The Ogham Grove

The Ogham Grove opens a window into an alternative interpretation of the world around us and highlighting the importance that nature has played throughout human history with sustainability at its core.

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Our story

by Culture Night Belfast

2021 saw a complete change of direction for Culture Night Belfast, the city's largest free arts event. In part this was in response to continued COVID-19 restrictions and as a response to a review of the event. A large part of the decision to change the format of the event, however, was to reflect the importance of nature and the environment to us all and to raise awareness of the escalating climate emergency. A focus on sustainability has been a key part of Culture Night Belfast for some years, this year we endeavoured not just to encourage audiences to make sustainable choices but to be sustainable as much as possible in the work that we presented.

Instead of the usual city-centre wide open submission, street and venue-based free mixed arts programme, the decision was made to stage a single outdoor-based commissioned art installation with a nature inspired theme and sustainability at its heart.

After a call for submissions we were delighted to award the commission to Gawain Morrison's outdoor installation The Tree Alphabet (later renamed to The Ogham Grove).

The Ogham Grove invited the public to explore our relationship with our native woodland and environment through a totally innovative and spectacular artwork. Taking inspiration from the Celtic Ogham Tree Alphabet a monumental, immersive sculpture was created within Writer’s Square as the centre piece to a trail of cryptic markers distributed throughout the Cathedral Quarter. Natural materials were used in the production of trail markers, and the materials selected, fabricated and recycled were considered through the lenses of sustainability, aesthetics and safety, so that a large public art installation could be delivered to meet the themes.

Our advice

Before starting we spent a lot of time considering the project from the three directions of aesthetics, sustainability and safety. Some conceptual sessions resulted in wonderful designs and sustainability but wouldn’t have been safe for an artistic structure built in a public space; and the same challenges occurred when viewed through the lens of the other parameters, so it was more difficult than conceptualising a single use structure under non-sustainable parameters.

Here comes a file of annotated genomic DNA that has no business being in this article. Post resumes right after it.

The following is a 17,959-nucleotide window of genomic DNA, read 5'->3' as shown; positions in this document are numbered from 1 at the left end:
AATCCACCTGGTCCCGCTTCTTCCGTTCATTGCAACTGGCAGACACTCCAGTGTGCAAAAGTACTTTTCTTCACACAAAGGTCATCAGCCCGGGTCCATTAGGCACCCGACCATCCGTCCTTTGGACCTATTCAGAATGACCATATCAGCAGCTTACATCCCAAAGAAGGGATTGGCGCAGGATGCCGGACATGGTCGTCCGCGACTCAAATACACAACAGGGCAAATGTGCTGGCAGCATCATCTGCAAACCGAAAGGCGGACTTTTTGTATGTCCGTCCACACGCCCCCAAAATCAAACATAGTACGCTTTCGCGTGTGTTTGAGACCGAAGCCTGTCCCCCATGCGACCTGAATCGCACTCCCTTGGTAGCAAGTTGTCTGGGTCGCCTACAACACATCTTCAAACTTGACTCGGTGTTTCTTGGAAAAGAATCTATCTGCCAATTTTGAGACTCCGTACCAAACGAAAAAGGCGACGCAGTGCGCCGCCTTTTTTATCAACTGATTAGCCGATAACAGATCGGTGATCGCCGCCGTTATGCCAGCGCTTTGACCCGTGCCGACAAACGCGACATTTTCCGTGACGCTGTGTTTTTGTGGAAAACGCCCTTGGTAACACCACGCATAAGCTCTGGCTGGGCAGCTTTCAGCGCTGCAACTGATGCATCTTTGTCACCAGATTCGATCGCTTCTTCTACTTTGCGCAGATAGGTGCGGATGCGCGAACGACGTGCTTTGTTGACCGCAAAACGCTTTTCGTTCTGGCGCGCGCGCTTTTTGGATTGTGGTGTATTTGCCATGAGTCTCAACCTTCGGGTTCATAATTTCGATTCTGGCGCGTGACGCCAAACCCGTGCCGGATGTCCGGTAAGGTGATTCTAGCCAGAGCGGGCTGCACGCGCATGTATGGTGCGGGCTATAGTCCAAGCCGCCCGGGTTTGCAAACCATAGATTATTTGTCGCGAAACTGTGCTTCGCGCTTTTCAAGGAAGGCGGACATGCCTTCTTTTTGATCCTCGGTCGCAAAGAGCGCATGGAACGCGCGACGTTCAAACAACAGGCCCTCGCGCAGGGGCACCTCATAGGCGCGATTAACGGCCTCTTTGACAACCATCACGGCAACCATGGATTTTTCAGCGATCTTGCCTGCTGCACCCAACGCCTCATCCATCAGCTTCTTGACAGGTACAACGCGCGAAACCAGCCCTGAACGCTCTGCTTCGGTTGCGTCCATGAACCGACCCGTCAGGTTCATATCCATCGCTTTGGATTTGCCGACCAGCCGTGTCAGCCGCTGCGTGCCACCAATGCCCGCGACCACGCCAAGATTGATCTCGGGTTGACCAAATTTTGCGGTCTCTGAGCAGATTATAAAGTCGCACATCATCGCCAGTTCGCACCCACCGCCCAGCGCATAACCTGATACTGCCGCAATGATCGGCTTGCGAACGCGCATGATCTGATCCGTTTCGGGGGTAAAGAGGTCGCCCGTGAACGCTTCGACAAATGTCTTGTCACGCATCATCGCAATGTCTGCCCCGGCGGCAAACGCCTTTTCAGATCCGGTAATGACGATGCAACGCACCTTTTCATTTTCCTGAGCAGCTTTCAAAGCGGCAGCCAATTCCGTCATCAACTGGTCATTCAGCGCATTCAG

Also sourcing materials that were suitable was more challenging, especially as it took longer to find suitable materials. Some used materials were unsafe or beyond being recycled, but we still had to journey to them to review their suitability. Both in terms of time to find them and in the cost of journeying to find them this made the project more difficult.

In this process we found out a lot more about materials, and the actuality of the process that had brought them into being, along with how they could be recycled or re-used, so it made for a deeper awareness of materials, and also in local suppliers (or lack of them in some instances). For example, we selected the rolls of HDPE plastic as it is the most environmentally stable of all plastics – giving off no harmful fumes into the environment. Manufacturing HDPE plastics requires only a fraction of the energy required to produce steel from iron ore, further contributing to its classification of being termed eco-friendly.

A large proportion of the selected materials were intercepted in their use-flow, with a one-more-use approach to their end of life, or a return-to-service for some of them. The rest were moved on to new uses, largely in the construction of fencing and furniture, with some of the broken palettes processed so that the lengths and blocks of wood could be used in further construction.

During the project, and mostly once it had opened to the public, we were approached by many Belfast city representatives, from council, business and other organisations, to understand more about the project, the thinking behind it, and in how we approached the sustainability delivery.

We also made sure that in our conversations with members of the public who attended, and in all media and online outreach we explained the goals and aspirations of our approach to sustainability, which was important in opening up the wider discussions around how we, as a society, approach the materials around us, the choices that we make in purchasing them, and ultimately in how we dispose of them or re-use them.

On reflection we would spend more time working on what happens after the structure has completed it’s use. We always knew we would return as much of it to the process flow but didn’t really know how to go about doing this, and so the amount of effort, time and money to make this phase happen was drastically under-estimated. Easy to say, a lot more effort to do. The main issue was having spaces to store all materials.

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The Ogham Grove from above.
The Ogham Grove under construction.